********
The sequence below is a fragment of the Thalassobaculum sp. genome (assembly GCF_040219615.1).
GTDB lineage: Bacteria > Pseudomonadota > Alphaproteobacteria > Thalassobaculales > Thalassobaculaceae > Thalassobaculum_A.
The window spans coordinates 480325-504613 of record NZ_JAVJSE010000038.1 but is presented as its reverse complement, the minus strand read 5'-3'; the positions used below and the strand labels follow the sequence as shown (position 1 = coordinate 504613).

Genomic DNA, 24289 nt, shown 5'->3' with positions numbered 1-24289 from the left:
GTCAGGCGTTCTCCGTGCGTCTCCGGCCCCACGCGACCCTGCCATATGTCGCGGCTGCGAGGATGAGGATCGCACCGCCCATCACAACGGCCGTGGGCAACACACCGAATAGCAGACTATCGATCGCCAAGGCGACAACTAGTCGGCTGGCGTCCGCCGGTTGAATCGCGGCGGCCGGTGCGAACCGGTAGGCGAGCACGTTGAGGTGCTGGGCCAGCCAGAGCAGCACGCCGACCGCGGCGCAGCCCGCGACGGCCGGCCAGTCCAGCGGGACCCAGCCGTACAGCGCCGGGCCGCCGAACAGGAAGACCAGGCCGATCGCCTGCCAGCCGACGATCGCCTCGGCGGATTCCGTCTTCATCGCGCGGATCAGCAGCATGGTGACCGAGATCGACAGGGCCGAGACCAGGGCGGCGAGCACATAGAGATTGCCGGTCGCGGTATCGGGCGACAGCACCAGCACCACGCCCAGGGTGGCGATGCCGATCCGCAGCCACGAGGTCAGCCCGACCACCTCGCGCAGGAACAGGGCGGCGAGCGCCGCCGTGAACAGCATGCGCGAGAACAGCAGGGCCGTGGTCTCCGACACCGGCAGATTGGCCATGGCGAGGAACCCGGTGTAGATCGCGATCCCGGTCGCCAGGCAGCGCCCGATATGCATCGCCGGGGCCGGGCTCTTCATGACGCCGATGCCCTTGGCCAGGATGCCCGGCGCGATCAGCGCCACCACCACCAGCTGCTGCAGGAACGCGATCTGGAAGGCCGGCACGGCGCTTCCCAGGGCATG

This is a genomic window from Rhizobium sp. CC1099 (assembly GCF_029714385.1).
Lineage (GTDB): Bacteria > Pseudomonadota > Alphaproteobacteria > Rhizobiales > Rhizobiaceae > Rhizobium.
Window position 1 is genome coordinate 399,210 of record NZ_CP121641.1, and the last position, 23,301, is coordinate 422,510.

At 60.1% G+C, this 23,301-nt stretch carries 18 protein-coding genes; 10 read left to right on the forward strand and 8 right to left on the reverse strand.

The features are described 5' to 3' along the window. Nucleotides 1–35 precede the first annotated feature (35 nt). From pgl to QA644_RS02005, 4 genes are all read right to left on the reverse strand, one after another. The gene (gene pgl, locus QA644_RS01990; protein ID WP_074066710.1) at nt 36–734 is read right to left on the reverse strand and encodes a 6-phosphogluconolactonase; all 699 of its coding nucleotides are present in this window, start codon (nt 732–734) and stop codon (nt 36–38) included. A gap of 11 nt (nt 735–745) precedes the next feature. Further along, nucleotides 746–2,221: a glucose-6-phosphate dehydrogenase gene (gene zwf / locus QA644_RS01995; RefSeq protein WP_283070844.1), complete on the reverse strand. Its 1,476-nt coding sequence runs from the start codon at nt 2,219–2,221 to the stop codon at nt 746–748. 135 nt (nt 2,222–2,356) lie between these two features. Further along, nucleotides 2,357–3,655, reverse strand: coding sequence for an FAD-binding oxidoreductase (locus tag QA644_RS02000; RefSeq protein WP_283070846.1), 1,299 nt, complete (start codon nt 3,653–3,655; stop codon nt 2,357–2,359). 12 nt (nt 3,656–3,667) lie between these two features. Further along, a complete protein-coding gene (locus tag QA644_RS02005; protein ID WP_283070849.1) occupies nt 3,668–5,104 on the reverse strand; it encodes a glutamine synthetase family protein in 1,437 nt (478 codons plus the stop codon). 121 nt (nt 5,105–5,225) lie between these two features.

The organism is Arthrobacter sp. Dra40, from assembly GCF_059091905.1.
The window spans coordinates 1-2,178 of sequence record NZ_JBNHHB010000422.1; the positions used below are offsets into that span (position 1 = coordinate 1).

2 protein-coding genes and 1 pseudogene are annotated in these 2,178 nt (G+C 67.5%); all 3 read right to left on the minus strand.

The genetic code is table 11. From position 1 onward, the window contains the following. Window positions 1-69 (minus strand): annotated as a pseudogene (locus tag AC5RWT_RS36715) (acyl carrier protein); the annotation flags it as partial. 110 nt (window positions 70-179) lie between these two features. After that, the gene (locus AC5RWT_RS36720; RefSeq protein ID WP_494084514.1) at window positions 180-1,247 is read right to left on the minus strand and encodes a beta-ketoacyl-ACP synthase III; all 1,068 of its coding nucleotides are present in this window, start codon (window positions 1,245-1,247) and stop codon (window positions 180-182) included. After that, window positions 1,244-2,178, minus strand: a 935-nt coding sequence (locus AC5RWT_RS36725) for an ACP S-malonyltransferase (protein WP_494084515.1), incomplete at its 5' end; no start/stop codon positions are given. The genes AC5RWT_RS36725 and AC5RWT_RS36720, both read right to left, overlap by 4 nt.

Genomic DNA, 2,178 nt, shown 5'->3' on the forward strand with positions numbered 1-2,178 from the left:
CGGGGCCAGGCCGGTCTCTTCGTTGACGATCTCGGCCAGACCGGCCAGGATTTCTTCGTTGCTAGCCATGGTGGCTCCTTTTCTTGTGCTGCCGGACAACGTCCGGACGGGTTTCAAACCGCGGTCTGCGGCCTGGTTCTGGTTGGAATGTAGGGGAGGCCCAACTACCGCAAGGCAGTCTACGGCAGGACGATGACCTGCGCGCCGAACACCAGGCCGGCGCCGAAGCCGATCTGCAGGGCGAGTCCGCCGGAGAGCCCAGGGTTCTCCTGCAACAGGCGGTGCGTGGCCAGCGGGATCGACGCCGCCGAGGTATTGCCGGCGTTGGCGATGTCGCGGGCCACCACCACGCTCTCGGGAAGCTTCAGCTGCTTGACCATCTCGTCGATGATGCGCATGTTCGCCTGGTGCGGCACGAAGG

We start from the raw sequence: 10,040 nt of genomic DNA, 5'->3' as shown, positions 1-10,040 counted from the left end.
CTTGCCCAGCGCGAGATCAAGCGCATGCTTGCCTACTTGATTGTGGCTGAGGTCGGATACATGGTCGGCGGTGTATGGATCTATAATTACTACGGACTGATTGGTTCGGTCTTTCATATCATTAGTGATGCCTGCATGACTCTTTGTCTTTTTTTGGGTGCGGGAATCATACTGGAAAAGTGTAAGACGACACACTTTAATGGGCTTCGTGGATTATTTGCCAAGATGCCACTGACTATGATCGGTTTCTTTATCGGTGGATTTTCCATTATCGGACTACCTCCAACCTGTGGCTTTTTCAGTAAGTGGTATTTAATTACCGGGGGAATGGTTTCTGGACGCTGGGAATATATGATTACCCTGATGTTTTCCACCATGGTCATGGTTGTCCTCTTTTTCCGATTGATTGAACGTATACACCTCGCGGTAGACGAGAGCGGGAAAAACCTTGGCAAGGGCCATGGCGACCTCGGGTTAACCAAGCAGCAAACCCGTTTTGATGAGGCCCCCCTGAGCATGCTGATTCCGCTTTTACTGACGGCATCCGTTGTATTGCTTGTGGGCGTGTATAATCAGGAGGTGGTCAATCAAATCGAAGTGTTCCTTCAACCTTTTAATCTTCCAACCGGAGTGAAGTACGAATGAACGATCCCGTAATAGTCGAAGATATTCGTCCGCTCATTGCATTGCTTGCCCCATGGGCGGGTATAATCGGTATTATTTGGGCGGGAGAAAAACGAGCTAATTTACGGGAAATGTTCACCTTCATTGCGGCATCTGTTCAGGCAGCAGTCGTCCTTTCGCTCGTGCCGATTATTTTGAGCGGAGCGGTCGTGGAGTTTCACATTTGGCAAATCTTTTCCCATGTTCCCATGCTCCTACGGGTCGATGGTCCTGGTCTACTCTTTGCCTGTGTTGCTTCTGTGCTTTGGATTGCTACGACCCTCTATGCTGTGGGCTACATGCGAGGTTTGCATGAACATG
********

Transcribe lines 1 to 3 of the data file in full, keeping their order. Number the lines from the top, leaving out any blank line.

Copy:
The sequence below is a fragment of the Thalassobaculum sp. genome (assembly GCF_040219615.1).
GTDB lineage: Bacteria > Pseudomonadota > Alphaproteobacteria > Thalassobaculales > Thalassobaculaceae > Thalassobaculum_A.
The window spans coordinates 480325-504613 of record NZ_JAVJSE010000038.1 but is presented as its reverse complement, the minus strand read 5'-3'; the positions used below and the strand labels follow the sequence as shown (position 1 = coordinate 504613).